Josie B. is currently a junior at SYA Spain and a blogger for the Campus Reporter program. She comes to SYA from Lakeside School in Washington.
On Wednesday morning, I stepped out of a bus onto Paseo Pamplona with 51 other SYA Spain students and four teachers. We all trekked home at 4 A.M. in a tired haze, recapping the epic four days just spent in Paris.
We arrived late on Friday but with just enough time to pop in to the crêperie nextdoor for a ham and cheese galette and a nutella crepe dessert. After some yummy French specialties and good conversation, we went to bed full of carbs and excitement for the next day. We woke up bright and early on Saturday morning, ready to start exploring Paris and to see the famous Musee D’orsay and Picasso Museum. As an Art History student, I flipped out at the sight, in person, of some of the most iconic pieces in art history- Manet’s Olympia and Breakfast on Grass, Monet’s Gare Saint-Lazare and Water Lily Pond, Van Gogh’s, Cezanne’s, and any others you can name. After a couple of hours at the D’orsay, we squished into a public bus (all 56 of us) that took us to the romantic Marais district. We had lunch and visited the Picasso Museum, lead by our expert tour guide, Sole (the SYA Spain Art History teacher) who showed us everything from Picasso’s surrealist pieces to Synthetic Cubism. We got the afternoon and evening free, so my friends and I indulged in too many Ladureé macaroons and then walked over the Seine to the Notre Dame at sunset. The rest of our trip consisted of more French sweets, museums like the Louvre, Pompidou Center, Rodin, L'Orangerie, and sightseeing at The Eiffel Tower, Versailles, Arc de Triomphe, Luxembourg and Tuileries Gardens.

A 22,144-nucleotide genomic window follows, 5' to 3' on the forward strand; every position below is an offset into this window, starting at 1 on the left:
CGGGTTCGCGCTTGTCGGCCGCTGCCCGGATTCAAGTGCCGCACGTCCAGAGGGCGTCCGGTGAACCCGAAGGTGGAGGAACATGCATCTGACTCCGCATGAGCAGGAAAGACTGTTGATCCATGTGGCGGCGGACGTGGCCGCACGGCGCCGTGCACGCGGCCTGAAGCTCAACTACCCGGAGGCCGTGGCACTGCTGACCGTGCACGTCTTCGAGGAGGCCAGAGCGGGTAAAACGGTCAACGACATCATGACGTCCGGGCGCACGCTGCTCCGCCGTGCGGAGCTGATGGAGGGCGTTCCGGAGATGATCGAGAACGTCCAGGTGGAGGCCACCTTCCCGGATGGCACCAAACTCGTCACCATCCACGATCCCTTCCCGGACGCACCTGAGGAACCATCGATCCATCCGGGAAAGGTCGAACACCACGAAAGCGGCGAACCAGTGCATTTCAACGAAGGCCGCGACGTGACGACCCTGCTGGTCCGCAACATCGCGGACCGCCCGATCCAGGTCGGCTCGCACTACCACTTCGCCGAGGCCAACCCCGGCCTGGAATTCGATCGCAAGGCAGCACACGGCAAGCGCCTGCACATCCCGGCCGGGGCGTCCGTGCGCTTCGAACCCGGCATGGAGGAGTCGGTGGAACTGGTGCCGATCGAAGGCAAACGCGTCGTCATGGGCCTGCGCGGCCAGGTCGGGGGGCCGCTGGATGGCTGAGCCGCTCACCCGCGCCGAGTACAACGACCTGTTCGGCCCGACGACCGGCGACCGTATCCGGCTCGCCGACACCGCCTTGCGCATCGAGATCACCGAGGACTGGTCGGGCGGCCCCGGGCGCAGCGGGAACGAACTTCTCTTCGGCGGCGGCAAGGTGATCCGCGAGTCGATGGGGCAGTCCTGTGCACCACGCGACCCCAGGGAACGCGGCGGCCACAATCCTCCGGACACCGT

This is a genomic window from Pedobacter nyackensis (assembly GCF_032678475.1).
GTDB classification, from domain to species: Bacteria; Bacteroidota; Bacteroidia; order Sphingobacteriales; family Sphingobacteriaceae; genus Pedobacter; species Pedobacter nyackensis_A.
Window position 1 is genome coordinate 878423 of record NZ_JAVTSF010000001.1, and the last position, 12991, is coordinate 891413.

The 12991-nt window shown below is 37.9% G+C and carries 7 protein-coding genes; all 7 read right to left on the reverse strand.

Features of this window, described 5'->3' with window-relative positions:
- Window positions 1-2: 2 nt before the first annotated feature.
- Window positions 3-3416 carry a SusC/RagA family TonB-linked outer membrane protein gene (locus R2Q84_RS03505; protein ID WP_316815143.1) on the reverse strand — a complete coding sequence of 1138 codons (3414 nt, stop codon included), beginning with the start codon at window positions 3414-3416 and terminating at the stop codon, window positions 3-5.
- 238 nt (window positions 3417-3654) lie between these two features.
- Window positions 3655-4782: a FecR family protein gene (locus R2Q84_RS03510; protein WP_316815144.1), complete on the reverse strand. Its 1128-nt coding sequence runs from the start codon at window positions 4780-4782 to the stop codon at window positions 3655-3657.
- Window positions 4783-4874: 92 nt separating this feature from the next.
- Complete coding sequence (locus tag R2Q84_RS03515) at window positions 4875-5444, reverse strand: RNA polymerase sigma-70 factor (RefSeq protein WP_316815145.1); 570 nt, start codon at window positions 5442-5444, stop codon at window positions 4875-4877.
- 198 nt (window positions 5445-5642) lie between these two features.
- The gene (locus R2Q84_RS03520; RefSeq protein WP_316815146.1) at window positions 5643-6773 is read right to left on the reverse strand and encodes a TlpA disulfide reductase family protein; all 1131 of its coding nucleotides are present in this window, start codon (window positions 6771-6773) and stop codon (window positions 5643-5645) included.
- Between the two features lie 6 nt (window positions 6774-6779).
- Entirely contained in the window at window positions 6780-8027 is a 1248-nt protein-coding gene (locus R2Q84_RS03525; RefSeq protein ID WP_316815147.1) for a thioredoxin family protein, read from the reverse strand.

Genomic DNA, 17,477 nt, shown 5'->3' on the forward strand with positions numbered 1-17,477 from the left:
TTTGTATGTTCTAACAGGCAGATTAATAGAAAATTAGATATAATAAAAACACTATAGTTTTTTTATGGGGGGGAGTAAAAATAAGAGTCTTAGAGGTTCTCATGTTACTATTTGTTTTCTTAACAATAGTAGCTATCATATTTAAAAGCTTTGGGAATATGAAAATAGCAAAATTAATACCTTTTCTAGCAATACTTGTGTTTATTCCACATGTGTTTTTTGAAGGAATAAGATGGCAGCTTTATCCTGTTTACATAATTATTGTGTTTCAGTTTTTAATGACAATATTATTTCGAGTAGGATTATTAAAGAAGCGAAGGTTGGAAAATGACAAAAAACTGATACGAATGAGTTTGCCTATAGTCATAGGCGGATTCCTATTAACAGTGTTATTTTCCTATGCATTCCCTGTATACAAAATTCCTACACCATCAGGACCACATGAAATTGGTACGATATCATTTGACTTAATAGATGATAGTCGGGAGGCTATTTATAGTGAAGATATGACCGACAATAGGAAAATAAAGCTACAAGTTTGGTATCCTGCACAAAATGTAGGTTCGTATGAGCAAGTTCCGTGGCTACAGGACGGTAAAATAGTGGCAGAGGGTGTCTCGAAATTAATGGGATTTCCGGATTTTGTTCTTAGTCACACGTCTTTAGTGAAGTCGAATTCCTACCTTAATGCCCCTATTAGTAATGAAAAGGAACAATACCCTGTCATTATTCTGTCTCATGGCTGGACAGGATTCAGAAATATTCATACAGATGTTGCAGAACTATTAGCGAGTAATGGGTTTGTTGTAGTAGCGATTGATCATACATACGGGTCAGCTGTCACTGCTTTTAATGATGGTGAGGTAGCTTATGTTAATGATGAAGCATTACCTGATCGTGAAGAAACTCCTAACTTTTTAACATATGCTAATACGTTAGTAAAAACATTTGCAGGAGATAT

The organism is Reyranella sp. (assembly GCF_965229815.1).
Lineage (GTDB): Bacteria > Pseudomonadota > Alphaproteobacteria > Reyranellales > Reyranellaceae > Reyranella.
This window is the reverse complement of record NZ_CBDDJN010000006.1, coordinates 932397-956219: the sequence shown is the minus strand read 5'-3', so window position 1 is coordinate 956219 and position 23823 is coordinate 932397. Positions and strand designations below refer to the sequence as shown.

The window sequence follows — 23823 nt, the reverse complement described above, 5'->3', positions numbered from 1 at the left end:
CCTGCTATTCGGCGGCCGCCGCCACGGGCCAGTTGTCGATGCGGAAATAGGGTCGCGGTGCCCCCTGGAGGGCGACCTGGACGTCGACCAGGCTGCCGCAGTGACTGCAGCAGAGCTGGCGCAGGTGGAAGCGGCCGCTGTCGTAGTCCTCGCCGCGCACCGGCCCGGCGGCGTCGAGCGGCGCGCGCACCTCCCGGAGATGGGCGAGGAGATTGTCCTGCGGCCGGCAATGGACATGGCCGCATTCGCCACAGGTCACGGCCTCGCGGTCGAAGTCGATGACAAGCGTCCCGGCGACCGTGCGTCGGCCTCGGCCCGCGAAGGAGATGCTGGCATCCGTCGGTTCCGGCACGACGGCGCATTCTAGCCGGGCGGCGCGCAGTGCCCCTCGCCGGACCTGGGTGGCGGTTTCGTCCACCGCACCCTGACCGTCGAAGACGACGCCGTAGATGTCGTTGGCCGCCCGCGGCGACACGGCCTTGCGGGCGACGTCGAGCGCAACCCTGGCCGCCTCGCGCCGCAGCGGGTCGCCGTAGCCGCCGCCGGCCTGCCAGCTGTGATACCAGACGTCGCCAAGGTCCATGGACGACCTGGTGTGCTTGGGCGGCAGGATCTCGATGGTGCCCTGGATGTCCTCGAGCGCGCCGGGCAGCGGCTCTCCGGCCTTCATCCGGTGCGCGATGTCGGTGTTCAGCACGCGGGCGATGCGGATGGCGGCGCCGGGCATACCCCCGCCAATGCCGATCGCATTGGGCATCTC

Although every day was delightful, sunup to sundown, the last night was the highlight of my trip. The whole class met up in Montmartre in the evening, and we walked up to the Sacré-Coeur for a group photo. We continued through the charming neighborhood, seeing the spots where all the great painters worked, until we reached an adorable French restaurant. We flooded into their private back room for a dinner of beef, potatoes and chocolate mousse for dessert. A pianist played for us while we ate, and, once we finished, a handful of us got up to dance along to the live music. It was a lovely, lighthearted night filled with laughter, gratitude, and some impressive dance moves.
The walk back on that last night was a sad one, knowing that the next day meant over nine hours of group travel back. However, with my tired first step back on Paseo Pamplona, the familiar Zaragoza air was comforting. It was fresh and clean, and, although Zaragoza is less exciting than Paris, I appreciated the total feeling of security that I had missed. I looked forward to a big kiss on the cheek from my Grandpas, a little shoelace nibble from Chiquilín (our bunny), and locker room dancing with my soccer teammates the next day. Those five nights in Paris were undeniably some of the best I’ve ever had in my life, but the overwhelming sense of comfort I felt stepping out of the bus on Tuesday night (or Wednesday morning) was unbeatable- it was the first time since SYA began that I felt, wholeheartedly, I was returning home.
- Campus Reporters
- SYA Spain